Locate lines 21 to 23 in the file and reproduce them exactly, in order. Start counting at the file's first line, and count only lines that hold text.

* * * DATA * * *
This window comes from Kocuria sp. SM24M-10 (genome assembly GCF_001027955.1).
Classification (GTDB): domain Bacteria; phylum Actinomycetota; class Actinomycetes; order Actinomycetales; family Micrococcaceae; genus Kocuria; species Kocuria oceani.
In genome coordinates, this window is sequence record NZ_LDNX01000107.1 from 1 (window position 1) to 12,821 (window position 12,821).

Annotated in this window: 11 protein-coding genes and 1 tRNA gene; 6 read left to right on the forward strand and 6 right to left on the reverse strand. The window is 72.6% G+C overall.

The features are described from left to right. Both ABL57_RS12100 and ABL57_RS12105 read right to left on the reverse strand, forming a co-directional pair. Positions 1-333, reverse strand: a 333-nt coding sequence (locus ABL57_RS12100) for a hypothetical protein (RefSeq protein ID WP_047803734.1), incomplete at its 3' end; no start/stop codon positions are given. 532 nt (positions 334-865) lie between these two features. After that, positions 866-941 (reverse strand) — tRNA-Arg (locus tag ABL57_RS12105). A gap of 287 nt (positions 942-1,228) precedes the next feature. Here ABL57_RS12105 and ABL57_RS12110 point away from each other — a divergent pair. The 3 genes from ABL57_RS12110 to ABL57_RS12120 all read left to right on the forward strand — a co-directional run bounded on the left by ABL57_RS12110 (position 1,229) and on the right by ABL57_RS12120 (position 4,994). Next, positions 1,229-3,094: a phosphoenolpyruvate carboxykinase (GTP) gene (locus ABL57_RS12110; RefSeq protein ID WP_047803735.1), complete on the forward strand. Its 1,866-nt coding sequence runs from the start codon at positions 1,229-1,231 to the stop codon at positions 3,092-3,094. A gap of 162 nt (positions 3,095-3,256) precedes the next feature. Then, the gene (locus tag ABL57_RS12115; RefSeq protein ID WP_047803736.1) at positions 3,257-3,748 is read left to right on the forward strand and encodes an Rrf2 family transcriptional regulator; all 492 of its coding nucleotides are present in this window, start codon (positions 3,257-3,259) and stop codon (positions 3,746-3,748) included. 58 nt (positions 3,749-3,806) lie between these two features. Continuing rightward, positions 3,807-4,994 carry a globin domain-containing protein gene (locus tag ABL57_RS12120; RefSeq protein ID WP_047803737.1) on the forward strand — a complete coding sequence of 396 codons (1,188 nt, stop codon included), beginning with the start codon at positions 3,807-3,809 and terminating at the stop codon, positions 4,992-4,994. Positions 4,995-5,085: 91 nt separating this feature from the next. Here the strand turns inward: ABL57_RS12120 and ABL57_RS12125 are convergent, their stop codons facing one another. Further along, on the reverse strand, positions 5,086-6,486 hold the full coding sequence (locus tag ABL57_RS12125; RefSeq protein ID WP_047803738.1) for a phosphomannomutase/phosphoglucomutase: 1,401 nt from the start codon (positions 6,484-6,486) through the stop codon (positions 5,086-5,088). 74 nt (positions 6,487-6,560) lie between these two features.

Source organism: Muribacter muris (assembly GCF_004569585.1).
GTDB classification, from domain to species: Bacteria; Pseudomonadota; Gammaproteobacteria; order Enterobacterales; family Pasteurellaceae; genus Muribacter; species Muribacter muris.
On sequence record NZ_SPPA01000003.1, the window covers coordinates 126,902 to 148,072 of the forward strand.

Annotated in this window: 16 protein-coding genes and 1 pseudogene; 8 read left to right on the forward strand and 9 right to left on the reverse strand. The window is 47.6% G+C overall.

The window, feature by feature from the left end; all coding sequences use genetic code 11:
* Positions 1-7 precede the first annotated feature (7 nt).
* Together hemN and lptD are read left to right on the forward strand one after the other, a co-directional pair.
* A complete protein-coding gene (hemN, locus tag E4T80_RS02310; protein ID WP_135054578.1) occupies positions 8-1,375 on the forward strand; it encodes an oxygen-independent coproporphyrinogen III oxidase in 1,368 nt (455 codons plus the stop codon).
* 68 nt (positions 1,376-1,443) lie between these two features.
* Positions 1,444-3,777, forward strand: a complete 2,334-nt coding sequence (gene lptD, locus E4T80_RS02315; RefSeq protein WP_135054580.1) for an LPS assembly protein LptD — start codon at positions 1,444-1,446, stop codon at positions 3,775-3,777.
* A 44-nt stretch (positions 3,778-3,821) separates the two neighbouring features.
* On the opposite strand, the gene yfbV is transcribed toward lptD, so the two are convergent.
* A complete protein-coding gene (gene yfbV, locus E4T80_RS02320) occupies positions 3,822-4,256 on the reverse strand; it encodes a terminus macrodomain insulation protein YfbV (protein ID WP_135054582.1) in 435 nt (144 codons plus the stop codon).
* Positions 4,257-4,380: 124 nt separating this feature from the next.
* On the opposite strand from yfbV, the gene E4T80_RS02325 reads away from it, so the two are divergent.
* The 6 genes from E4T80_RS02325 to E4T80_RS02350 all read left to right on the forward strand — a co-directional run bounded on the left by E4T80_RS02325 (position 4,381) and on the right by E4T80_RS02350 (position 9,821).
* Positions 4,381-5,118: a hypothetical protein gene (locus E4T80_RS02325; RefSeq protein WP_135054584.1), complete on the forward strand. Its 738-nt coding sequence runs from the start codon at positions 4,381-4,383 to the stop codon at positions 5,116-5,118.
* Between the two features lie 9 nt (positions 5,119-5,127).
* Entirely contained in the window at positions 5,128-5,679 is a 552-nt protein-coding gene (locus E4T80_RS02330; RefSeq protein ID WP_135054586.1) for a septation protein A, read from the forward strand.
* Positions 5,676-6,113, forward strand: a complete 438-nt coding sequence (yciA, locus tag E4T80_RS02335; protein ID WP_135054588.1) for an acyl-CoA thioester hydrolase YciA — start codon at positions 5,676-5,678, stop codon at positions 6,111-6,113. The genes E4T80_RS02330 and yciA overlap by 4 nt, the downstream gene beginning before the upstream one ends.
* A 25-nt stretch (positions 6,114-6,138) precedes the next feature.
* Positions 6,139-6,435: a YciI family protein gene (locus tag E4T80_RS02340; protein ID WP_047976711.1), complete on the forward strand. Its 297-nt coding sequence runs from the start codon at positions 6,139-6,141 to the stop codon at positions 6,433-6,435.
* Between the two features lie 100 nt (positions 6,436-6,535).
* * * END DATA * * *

* The 6 genes from E4T80_RS02325 to E4T80_RS02350 all read left to right on the forward strand — a co-directional run bounded on the left by E4T80_RS02325 (position 4,381) and on the right by E4T80_RS02350 (position 9,821).
* Positions 4,381-5,118: a hypothetical protein gene (locus E4T80_RS02325; RefSeq protein WP_135054584.1), complete on the forward strand. Its 738-nt coding sequence runs from the start codon at positions 4,381-4,383 to the stop codon at positions 5,116-5,118.
* Between the two features lie 9 nt (positions 5,119-5,127).